You’re stressed, haven’t been getting enough sleep, and you’re trying to compensate with lots and lots of coffee. You’ve been working in front of a screen for entirely too long, and—to top it off—now your eye is twitching too. It seems like a cruel joke for your body to add an annoying eye twitch when you’re already stressed out, leaving you with a new problem on top of all the others: why is my eye twitching?
Eye twitching is an involuntary eye muscle or eyelid spasm response that can come and go. It most often affects the upper eyelid, and usually only one eye. Though annoying, occasional eye twitching is common and in most cases is nothing to worry about. In rare cases, eye twitching can signal a larger medical issue.
Here are three reasons that should explain why your eye keeps twitching and when you should call a doctor.
1: Modern Lifestyles Can Trigger Harmless Eye Twitching
In the vast majority of cases, your eye twitch is not caused by an underlying disease or pathology, and is instead being triggered by stress, fatigue, too much screen time, or consuming too much caffeine—all hallmarks of a modern lifestyle and pandemic life in particular. Two kinds of eye spasms or twitching can be triggered by common conditions, like stress and fatigue: myokymia, which covers most of eye twitching cases, and benign essential blepharospasm, which is rare and affects both eyes.
Myokymia: Occasional Eye Twitching
The most common cause of eye twitching is totally harmless, and may come and go. Your doctor may refer to this kind of occasional benign eye tic as myokymia. Most often eyelid myokymia affects the lower eyelid and can last a few seconds or a few hours, though in chronic cases eye twitching can last days or weeks. Myoymia can usually lead to your left or right eye twitching, but not both at the same time.
While we don’t know exactly what causes myokymia, we do know that caffeine consumption, stress, and fatigue are associated with this kind of occasional eye twitch, and that it occurs more often in women and in cold weather. Myokymia usually resolves on its own by avoiding these triggers.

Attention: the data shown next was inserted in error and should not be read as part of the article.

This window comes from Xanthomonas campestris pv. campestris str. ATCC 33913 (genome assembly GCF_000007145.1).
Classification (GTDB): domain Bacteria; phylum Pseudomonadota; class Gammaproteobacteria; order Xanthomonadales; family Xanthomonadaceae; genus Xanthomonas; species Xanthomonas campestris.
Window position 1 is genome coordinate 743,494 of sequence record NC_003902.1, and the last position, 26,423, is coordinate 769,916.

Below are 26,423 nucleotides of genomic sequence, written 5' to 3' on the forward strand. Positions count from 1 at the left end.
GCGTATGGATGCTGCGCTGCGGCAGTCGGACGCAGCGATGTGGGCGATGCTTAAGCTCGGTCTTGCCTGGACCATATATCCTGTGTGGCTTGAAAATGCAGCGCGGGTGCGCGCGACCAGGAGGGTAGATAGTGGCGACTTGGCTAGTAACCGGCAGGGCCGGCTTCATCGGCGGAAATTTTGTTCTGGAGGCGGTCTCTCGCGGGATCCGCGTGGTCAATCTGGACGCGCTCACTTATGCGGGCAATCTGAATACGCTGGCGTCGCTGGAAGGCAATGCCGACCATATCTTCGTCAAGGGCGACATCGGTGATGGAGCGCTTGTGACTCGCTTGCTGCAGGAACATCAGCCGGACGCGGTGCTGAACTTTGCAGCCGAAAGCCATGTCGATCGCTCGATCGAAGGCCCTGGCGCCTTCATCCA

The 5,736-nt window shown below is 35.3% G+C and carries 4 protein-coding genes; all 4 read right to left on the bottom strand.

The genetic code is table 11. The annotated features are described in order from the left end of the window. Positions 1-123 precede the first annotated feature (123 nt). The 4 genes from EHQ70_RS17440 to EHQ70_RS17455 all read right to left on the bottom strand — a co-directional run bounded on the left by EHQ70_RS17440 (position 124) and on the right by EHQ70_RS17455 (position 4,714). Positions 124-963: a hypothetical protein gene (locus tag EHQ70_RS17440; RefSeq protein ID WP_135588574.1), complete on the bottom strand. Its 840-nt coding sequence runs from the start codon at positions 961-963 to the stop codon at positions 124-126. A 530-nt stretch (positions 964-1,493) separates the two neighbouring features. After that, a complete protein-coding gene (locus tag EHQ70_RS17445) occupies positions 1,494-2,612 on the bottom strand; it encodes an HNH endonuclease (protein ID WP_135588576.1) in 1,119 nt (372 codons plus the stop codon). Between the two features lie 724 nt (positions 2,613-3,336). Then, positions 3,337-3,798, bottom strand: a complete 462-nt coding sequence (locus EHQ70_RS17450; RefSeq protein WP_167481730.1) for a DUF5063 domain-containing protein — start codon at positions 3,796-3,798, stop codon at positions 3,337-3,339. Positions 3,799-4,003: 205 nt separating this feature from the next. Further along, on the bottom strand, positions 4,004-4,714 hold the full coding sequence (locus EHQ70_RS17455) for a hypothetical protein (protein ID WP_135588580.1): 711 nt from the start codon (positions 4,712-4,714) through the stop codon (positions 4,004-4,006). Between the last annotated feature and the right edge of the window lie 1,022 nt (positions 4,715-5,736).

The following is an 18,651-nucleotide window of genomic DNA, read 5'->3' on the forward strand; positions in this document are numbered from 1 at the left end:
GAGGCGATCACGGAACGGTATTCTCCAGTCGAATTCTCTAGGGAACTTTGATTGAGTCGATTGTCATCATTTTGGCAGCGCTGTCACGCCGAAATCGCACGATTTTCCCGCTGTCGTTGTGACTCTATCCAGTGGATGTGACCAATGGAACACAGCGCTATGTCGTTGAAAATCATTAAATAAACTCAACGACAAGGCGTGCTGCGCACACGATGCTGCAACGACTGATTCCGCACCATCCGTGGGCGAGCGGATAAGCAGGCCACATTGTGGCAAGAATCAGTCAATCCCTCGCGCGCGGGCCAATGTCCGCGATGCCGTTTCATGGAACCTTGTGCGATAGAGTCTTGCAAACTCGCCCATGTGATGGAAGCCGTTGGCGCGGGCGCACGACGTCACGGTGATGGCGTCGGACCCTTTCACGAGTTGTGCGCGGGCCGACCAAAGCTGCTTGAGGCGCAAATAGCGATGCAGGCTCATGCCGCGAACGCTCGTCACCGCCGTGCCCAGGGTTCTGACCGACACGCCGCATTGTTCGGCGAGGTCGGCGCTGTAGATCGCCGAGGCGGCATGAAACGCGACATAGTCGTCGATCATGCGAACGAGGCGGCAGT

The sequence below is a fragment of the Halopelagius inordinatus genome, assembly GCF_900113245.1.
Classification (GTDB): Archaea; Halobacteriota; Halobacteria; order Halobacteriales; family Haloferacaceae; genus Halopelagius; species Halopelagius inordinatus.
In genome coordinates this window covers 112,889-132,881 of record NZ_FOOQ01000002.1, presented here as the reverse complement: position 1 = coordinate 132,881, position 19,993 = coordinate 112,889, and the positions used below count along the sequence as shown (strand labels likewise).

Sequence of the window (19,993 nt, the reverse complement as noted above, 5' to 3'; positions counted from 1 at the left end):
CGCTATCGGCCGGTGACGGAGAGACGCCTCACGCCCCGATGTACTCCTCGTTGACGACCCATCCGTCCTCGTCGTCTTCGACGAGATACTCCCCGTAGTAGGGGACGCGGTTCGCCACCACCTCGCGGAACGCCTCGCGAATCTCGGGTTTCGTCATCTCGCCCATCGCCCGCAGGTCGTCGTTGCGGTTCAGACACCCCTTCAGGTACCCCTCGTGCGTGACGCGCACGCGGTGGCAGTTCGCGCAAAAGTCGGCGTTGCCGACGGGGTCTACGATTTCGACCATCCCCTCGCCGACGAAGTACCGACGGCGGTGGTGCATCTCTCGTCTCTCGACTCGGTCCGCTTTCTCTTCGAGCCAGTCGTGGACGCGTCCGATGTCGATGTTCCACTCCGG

Benign Essential Blepharospasm (BEB): Persistent Twitching in Both Eyes
If you experience frequent, persistent eye twitching in both eyes at the same time, the cause may be a condition called benign essential blepharospasm (BEB). This is a rare condition affecting only about 2,000 people in the US per year, women more than men, starting in mid-adulthood. While the cause is unknown, it can be triggered by stress, caffeine, fatigue, and eye strain from driving, screen time, light exposure, or reading.
Though harmless, BEB can interfere more with your daily life than myokymia, and is treated with botulinum toxin injections to stop the spasms by relaxing the muscles.
How to Combat Common Eye Twitching Triggers
In the vast majority of cases, eye twitching will resolve on its own. But you can hurry the process along by addressing the likely triggers:
What you can do:
|Fatigue||Get enough sleep at night|
|Stress||Try stress reduction techniques like breathing, exercise, or meditation|
|Caffeine||Reduce your caffeine intake. If you absolutely can’t do without any caffeine, try replacing coffee with green tea.|
|Eye Strain||Watch your screen time, and try blue light blocking glasses|
|Lifestyle choices like alcohol and smoking||Cut back or quit|
|Light sensitivity||Wear sunglasses|
|Dry or irritated eyes||Try eye drops|
|Some medications||Talk to your doctor|
2: Hemifacial Spasms Can Cause Eye Twitching
In extremely rare cases, eye twitches are caused by hemifacial spasms, meaning spasms in the muscles controlling facial expressions. This is most often caused by an artery pressing on a facial nerve. Eye twitching caused by hemifacial spasms usually occurs only on one side of the face, with common triggers including anxiety, stress, fatigue, eyestrain, light exposure, chewing, and some head positions. Treatment options include botulinum toxin injections or neurosurgical microvascular decompression (MVD).
3: Rare but Serious Causes of Eye Twitching
In very rare cases, eye twitches can be caused by a brain or nervous system disorder such as Parkinson’s disease, multiple sclerosis, meige syndrome, brain damage from stroke, Bell’s palsy, or as a reaction to some mental health medications. In these cases, eye twitching is usually accompanied by other symptoms.
When to Call Your Doctor About Eye Twitching
Although the overwhelming majority of eye twitches resolve on their own and are no cause for alarm, call your doctor if:
- You experience changes in your vision
- Your eye twitch lasts more than a week
- Your eye twitch comes with redness, swelling, or discharge
- Your upper eyelid droops or closes completely
- You experience spasms in other facial muscles
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